SONG SUFFRAGETTES 

My first show back was a big one: Song Suffragettes’ 8th Anniversary show. Usually a Song Suffragettes show consists of five girls and they go around three times, performing three songs each (in total), before closing the show with the cover song performed together. But for this song, there was the first round of five girls who each performed twice plus a cover, a break in which THE Nicolle Galyon interviewed THE Kelsea Ballerini, and then a second round with five more girls who each performed twice as well as a cover song. It was a long but very excellent show.

The first round consisted of Ava Paige, Autumn Nicholas, Kalie Shorr, Ava Suppelsa, Lanie Gardner, and Mia Morris on percussion (she also played a song in this round – a rewrite of Fountains of Wayne’s ‘Stacy’s Mom’ from the point of view of Stacy, which was hilarious). They were all great but, as I think is the case with every songwriters’ round, there were some that resonated with me more than others. I’ve known and loved Kalie for years so I always know she’s going to be my favourite (if you haven’t listened to her music, please check her out – she’s very special) but I didn’t know the others and found I particularly enjoyed Ava Paige’s songs too. I also loved the cover they did, ‘abcdefu’ by GAYLE, and I’ve had it on repeat ever since (along with ‘Humble Quest’ by Maren Morris).

After the cover, they cleared the stage and set it up for the Nicolle Galyon and Kelsea Ballerini interview. They are both just such cool people and have achieved some incredible things; it was very inspiring. Nicolle asked some really interesting questions and Kelsea shared a lot of fascinating, inspiring, and encouraging stories and advice. And then they played a couple of songs that they’ve written together – ‘i quit drinking’ and ‘half of my hometown’ – as well as telling the stories behind the writing of them. It was a really, really cool experience and I feel very lucky to have been there.

The second round was made up of Emily Brooke, Caroline Watkins, Lauren Hungate, Madeline Merlo, Peyton Porter and, again, Mia Morris on percussion. I particularly liked Emily Brooke; I’ve seen her before and I really like her music. And they all told great stories about what inspired the songs.

It was an amazing show and experience and it was a great reintroduction to Nashville. I also got to reconnect with the people I know at Song Suffragettes (and those who I’ve spoken to online but not met) and that was really, really nice. I was kind of scared that, after three years away, the previous years of building relationships might have ended up meaning nothing but that completely wasn’t the case and I’m really grateful for that.

TIN PAN SOUTH

As I said, Tin Pan South is the big reason for coming to Nashville and I had some amazing shows on my list. There were some very tough choices too, great rounds that I struggled to choose between. But I think I made the right choices, for me, for this trip.

I could write about every single show in a ridiculous amount of detail but then we’d be here forever. So here are my highlights of the week…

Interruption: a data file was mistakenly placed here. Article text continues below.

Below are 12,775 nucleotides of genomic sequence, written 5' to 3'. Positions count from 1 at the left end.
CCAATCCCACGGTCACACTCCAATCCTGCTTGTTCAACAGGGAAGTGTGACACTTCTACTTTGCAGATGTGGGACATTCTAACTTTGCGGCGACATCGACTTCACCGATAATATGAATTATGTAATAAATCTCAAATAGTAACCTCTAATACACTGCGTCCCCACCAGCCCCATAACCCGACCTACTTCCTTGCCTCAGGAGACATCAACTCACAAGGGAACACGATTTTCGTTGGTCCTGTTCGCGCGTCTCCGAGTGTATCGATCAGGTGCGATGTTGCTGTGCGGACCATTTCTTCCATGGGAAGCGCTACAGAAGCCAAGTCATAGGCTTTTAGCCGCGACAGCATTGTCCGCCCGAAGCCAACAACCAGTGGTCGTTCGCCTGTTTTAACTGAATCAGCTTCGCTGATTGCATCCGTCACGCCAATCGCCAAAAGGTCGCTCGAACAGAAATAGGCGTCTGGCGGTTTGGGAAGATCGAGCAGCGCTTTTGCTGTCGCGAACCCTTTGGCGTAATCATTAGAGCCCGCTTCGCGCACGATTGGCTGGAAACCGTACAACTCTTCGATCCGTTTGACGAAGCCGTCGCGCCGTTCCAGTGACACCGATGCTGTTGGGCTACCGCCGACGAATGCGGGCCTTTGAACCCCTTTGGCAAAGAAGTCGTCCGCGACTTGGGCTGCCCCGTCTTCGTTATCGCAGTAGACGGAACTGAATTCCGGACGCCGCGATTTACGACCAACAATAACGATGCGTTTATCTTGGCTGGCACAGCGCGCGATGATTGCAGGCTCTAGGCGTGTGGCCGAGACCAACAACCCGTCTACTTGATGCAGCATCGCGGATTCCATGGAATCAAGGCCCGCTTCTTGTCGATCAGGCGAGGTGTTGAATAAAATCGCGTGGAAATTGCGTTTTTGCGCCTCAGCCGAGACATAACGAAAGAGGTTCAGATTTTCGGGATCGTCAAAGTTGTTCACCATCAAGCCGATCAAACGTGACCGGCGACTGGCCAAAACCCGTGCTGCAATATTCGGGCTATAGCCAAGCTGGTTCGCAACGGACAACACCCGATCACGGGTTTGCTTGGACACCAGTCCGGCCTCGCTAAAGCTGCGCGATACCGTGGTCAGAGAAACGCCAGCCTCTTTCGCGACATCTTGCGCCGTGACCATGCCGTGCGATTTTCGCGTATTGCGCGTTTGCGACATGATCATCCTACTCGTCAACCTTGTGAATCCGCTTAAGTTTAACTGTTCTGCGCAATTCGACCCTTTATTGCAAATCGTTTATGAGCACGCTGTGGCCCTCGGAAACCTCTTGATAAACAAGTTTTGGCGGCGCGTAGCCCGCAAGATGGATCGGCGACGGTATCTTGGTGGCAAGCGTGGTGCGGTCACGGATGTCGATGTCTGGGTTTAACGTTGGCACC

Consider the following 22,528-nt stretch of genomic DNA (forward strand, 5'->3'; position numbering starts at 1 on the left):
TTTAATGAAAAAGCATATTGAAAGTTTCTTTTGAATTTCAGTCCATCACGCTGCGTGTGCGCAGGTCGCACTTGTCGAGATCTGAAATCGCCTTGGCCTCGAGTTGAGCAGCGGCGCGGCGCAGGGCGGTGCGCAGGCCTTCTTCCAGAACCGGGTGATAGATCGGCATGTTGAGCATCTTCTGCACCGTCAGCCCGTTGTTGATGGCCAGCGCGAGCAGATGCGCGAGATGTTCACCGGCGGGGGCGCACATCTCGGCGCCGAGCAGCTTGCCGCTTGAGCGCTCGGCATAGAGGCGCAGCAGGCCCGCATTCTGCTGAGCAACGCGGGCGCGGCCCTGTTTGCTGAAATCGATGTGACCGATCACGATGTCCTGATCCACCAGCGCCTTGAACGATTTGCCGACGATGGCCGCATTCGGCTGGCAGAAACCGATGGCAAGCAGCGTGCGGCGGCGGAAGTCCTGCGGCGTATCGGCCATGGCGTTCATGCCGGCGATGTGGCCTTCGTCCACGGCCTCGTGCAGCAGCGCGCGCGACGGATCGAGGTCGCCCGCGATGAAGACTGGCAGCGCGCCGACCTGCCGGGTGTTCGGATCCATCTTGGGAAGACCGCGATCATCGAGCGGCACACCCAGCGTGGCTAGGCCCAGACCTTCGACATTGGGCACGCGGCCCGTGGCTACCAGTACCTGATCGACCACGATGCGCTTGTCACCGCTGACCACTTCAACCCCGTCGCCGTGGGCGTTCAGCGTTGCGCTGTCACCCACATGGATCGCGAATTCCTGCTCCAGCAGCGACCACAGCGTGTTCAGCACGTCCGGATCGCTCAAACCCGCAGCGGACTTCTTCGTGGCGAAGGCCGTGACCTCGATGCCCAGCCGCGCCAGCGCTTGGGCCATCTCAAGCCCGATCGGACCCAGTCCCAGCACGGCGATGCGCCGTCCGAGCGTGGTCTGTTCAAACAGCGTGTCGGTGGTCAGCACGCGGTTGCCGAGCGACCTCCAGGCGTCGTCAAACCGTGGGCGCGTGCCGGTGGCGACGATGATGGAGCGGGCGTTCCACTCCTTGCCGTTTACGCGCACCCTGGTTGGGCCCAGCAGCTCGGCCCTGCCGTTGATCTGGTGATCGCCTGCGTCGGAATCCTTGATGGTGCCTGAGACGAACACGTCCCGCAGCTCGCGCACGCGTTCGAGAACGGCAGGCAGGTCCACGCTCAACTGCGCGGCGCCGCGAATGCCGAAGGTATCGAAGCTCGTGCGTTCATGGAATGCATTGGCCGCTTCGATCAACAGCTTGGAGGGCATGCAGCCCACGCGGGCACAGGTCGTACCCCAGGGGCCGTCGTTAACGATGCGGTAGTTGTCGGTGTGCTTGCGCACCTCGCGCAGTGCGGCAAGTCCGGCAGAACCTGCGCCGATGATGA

• Caylee Hammack – I first saw Caylee years ago and she was so good that I became a fan on the spot. She’s fantastic, both as a singer and a songwriter; I loved her songs then, I loved her album, and I loved the songs that she played during the round. And she’s hilarious. She’s also absolutely lovely: we spoke before and after the show and she was just such a sweetheart.
  • Nicolle Galyon – One of the rounds I went to was the Songs and Daughters round, made up of writers from Nicolle Galyon’s female focussed label, Songs and Daughters. Nicolle was fantastic (although I wish she’d played ‘We Were Us’ but then she does have a huge list of amazing songs to choose from) and even though, I’m kind of in awe of her, I did have a short conversation with her after the round and she was really lovely.
  • Madison Kozak – Madison was on the same round as Nicolle Galyon. I first saw her years ago and fell in love with her and her song ‘First Last Name.’ She did play that one, which made me very happy, and I loved every other song she played on the round; I can’t wait for her to release them.
  • Emily Shackelton – I’ve been a fan of Emily Shackelton for years so I was very keen to see her live again. I love her songs and she’s got a gorgeous voice; I’m so excited for her to release new music soon. I got to speak to her briefly after the show, which was really nice. I hadn’t gotten into the groove of talking to new people again (remember, COVID aside, I’ve just come off three months plus of being home alone while I tried the ADHD meds) so I felt kind of awkward and like I’d forgotten how to do the whole social thing but she was kind and generous with her time and I really appreciated that.
  • Kalie Shorr – The whole round made me laugh harder than I ever have at a Tin Pan South show and Kalie was just hilarious. I loved every song that she played and I loved the stories she told about them so that even the songs I already knew felt different because of the new insight. She’s a brilliant writer: she’s funny, smart, and empathetic, which makes for some really unique and just beautiful songs. I first met her in 2016 and we’ve talked on and off over the years but it’s usually through social media since we’re on different continents so it was really nice to connect and have a real conversation face to face.